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Sony's key image sensor business hit by smartphone market decline

Japanese group forecasts 12% drop in net profit for FY2020 amid coronavirus

Sony's plan to launch its next-generation console PlayStation 5 around the end of the year is still on track. (Photo by Masayuki Kozono)

TOKYO -- Sony expects net profit for this fiscal year to slide 12% to 510 billion yen ($4.8 billion), marking the lowest level in three years, the Japanese conglomerate said on Tuesday, as the economic fallout from the coronavirus pandemic puts the brakes on its image sensor business.

"Business confidence and economic activity have weakened amid the coronavirus and has led to a slowdown in the smartphone market," said Sony Chief Financial Officer Hiroki Totoki.

The company is one of the world's biggest producers of image sensors, which are used in smartphones as well as in cameras. Last year, Sony held 50% of global market share.

The image sensor business has been a crucial growth driver for the conglomerate, however, prospects have changed following the pandemic.

Global lockdowns have slammed the brakes on consumption and have led to dwindling sales of smartphones and digital cameras.

Sony Chief Financial Officer Hiroki Totoki said that amid reduced economic activity during the pandemic, 'consumers are shifting towards mid- to lower-end products'. (Screenshot from Sony website)

Totoki noted that "consumers are shifting towards mid- to lower-end products," amid the coronavirus. Sony's strength, however, lies in its ability to provide high-quality image sensors for high-end products.

The company said it would review its image sensor business strategy by reevaluating its investment as well as its plans for research.

Sony had previously aimed to invest 700 billion yen in the three years to fiscal 2021 to meet increasing demand but now plans to reduce that to 650 billion yen as the market slows.

In addition, sales to major customer Huawei have also been clouded by the U.S.'s increased restrictions on the Chinese tech group, which it accuses of industrial espionage.

However, Sony does not expect the downtrend to last forever, with Totoki saying, "We believe this to be a short-term slump and once the pandemic is under control, we will see an uptick in the smartphone market."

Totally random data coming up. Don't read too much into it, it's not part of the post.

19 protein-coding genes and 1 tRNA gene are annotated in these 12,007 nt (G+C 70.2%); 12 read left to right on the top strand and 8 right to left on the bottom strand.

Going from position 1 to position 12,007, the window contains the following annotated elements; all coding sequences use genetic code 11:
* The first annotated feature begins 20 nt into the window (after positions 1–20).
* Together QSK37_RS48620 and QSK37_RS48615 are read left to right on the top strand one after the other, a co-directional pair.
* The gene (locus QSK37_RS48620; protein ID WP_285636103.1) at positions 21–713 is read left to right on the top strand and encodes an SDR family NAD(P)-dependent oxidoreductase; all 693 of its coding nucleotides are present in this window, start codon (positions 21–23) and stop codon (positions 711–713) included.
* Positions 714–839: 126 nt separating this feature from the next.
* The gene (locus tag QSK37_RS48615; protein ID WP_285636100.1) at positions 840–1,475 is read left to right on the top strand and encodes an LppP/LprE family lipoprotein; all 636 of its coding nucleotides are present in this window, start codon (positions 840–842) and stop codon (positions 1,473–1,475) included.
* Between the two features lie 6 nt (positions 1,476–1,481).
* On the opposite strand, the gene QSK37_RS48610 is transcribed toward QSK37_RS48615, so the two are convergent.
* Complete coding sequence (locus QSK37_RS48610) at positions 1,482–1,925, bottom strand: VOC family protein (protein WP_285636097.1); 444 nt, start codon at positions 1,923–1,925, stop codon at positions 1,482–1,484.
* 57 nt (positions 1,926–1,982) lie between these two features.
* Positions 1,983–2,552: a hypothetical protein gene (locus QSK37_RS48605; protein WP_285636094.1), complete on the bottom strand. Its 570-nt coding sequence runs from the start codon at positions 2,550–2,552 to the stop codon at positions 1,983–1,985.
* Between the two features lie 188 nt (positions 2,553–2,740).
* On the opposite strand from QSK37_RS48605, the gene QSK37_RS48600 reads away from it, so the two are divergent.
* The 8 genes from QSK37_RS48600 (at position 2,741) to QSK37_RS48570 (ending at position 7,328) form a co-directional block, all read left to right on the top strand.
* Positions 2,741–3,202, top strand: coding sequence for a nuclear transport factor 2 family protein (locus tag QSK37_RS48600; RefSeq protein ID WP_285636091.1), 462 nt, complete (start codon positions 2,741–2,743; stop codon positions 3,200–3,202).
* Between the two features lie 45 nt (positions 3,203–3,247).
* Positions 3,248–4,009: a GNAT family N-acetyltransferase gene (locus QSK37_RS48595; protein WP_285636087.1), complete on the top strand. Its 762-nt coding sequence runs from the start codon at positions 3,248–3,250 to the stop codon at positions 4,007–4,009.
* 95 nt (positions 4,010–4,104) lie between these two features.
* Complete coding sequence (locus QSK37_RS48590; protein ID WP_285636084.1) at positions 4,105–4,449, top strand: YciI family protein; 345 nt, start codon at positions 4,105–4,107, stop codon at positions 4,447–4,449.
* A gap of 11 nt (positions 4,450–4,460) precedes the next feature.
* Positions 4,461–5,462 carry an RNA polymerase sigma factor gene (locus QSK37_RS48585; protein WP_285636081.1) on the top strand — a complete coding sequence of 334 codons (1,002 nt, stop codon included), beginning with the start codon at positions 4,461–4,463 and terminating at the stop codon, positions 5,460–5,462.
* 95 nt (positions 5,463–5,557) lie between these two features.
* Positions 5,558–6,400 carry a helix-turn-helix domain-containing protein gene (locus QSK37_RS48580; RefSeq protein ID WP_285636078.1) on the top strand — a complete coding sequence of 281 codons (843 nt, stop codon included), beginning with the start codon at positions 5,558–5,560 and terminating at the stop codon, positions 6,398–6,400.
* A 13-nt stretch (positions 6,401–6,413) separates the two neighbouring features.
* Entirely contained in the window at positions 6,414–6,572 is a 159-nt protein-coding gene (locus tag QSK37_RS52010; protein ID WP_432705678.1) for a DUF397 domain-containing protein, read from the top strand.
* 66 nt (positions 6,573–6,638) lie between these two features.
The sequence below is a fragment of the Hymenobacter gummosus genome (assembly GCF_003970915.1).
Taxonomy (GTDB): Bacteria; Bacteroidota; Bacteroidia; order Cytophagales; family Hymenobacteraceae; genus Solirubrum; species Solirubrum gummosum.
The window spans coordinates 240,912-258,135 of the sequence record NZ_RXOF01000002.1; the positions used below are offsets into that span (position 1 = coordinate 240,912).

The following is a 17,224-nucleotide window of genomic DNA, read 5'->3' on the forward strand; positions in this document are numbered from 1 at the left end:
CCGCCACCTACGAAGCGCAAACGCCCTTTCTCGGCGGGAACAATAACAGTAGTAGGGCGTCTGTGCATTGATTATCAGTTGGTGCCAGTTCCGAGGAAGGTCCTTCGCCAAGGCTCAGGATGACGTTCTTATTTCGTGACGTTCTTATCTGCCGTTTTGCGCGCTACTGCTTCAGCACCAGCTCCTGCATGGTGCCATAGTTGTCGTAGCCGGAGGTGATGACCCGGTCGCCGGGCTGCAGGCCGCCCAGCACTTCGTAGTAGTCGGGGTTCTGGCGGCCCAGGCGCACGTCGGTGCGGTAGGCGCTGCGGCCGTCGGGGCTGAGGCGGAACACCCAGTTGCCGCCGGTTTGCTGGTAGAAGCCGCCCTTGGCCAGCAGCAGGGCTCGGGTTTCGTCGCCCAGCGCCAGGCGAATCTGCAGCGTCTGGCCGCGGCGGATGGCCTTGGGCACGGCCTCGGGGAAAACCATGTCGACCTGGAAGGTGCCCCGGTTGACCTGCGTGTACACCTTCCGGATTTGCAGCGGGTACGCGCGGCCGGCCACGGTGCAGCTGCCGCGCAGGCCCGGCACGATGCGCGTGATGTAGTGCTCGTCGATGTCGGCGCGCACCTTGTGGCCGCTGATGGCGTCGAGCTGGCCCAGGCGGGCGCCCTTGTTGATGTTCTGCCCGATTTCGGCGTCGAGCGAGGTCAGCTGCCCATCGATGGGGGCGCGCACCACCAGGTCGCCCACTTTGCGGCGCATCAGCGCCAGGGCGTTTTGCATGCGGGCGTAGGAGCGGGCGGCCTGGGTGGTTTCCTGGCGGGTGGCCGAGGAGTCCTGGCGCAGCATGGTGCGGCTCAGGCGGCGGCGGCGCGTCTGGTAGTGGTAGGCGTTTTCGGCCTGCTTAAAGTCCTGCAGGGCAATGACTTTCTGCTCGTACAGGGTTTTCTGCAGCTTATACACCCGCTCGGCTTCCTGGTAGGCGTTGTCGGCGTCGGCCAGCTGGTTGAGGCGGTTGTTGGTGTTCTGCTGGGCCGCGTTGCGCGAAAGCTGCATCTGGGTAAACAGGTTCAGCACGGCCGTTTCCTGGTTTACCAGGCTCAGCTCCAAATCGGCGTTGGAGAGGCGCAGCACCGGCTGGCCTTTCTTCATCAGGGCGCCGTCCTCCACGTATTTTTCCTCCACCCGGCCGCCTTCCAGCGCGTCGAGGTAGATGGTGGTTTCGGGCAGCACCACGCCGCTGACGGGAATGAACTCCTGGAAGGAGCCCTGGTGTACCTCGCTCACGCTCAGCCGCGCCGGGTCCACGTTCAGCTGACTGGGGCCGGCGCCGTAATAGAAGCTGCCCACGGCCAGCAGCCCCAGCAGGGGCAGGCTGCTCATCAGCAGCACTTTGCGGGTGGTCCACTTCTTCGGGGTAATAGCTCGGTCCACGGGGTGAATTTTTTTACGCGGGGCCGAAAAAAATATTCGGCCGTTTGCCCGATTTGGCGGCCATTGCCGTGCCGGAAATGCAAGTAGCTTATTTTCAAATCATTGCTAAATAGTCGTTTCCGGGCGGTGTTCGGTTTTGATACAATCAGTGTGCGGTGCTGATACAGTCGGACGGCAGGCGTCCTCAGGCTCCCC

The CFO pointed out that consumers would once again seek out smartphones with high-quality cameras. "We will adjust our business strategy to match the current market environment, but expect to get back on track for profit growth by the latter half of fiscal 2021," he said.

Along with a decline in net profit, Sony also forecasts operating profit to decline 27% to 620 billion yen for the year ending March 2021, with revenue remaining flat at 8.3 trillion yen, a 0.5% increase from the previous year.

Sony had previously said it anticipated operating profit to fall around 30% this fiscal year.

Forced lockdowns to prevent the spread of COVID-19 have also delayed productions in Sony's music and movie business. Movie ticket sales have also declined. Reduced consumption continues to hurt sales of TVs, digital cameras and other electronic devices.

On the other hand, Sony's breadwinning games segment, featuring subscription-based models like PlayStation Plus and PlayStation Network, has seen an increase in users with people forced to stay at home during the pandemic. PlayStation Plus, which allows users to access online multiplayer games for a monthly fee, experienced an 8% jump in subscribers in the three months through June, to over 45 million.

Gaming software sales are also expected to boost revenue, with the plan to launch Sony's next-generation PlayStation 5 console near the end of the year still on track.

"We are seeing a surge in demand as more people stay at home," said Totoki.

Software titles like The Last of Us Part II, developed by California-based studio Naughty Dog under Sony and released in June, sold over 4 million copies worldwide in its first three days, becoming one of the fastest-selling titles for the PS4 console.

However, the massive sales growth in its gaming business will not be able to offset the decline in Sony's other segments. In addition, the initial costs of rolling out the PS5 mean there will only be a slight increase in profit for the game business.

In the April-June period, net profit increased 53% to 233 billion yen, while operating profit declined 1% to 228 billion yen. A decrease in tax expenses, as well as gains on owned shares boosted net profit.

The company posted a 2% jump in revenue to 1.9 trillion yen. Its gaming business benefited from the pandemic-led boost in homebound game players while its financial services business also experienced a surge in sales.

The current fiscal year will be another tough one for the Japanese company. For the year through this past March, Sony's net profit fell 36% to 582 billion yen compared with 916 billion the previous year. Operating profits fell 5% to 845 billion yen while revenue fell 5% to 8.2 trillion yen.

Sony also announced a stock buyback plan worth up to 100 billion yen, purchasing around 20 million shares -- about 1.64% of the group's outstanding shares -- between Aug. 5 and March 31, 2021.

The company's stock price closed at 8,686 yen on Tuesday and is trading at a 19-year high.

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